Etymology
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flourish (v.)

c. 1300, "to blossom, grow" (intransitive), from Old French floriss-, stem of florir "to blossom, flower, bloom; prosper, flourish," from Latin florere "to bloom, blossom, flower," figuratively "to flourish, be prosperous," from flos "a flower" (from PIE root *bhel- (3) "to thrive, bloom"). Metaphoric sense of "thrive" is mid-14c. in English. Transitive meaning "brandish (a weapon), hold in the hand and wave about" is from late 14c. Related: Flourished; flourishing.

flourish (n.)

c. 1500, "a blossom," from flourish (v.). Meaning "an ostentatious waving of a weapon" is from 1550s; that of "excessive literary or rhetorical embellishment" is from c. 1600; in reference to decorative curves in penmanship, 1650s; as "a fanfare of trumpets," 1590s.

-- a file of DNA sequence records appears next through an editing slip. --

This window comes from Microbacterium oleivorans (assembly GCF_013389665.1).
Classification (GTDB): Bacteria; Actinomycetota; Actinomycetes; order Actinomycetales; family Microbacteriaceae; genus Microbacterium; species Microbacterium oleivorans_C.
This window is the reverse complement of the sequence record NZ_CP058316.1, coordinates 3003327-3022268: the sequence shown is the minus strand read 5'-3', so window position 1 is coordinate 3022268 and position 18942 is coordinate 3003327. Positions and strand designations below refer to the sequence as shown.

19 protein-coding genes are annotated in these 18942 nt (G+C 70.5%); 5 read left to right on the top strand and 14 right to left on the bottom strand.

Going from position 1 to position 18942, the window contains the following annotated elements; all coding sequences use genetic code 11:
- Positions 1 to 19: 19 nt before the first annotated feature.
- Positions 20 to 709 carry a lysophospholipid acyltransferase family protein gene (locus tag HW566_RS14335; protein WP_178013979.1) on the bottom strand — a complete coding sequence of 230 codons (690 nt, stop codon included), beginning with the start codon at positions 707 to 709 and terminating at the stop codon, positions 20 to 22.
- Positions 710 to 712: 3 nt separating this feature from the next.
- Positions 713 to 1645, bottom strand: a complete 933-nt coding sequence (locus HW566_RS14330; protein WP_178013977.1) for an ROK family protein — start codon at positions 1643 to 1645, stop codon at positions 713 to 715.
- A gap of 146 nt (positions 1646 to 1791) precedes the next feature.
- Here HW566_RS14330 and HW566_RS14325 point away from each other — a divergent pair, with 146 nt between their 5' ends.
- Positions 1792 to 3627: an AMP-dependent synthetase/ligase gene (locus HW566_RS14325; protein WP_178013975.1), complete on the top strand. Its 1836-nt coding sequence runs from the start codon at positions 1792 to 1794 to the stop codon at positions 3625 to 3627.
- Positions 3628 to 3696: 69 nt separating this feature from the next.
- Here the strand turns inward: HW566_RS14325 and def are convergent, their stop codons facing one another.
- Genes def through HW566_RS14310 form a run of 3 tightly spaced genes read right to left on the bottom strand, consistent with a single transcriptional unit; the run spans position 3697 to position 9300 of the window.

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Definitions of flourish
1
flourish (n.)
a showy gesture;
she entered with a great flourish
flourish (n.)
an ornamental embellishment in writing;
flourish (n.)
a display of ornamental speech or language;
flourish (n.)
the act of waving;
Synonyms: brandish
flourish (n.)
(music) a short lively tune played on brass instruments;
he entered to a flourish of trumpets
Synonyms: fanfare / tucket
2
flourish (v.)
grow vigorously;
Synonyms: boom / thrive / expand
flourish (v.)
make steady progress; be at the high point in one's career or reach a high point in historical significance or importance;
Synonyms: thrive / prosper / fly high
flourish (v.)
move or swing back and forth;
Synonyms: brandish / wave
From wordnet.princeton.edu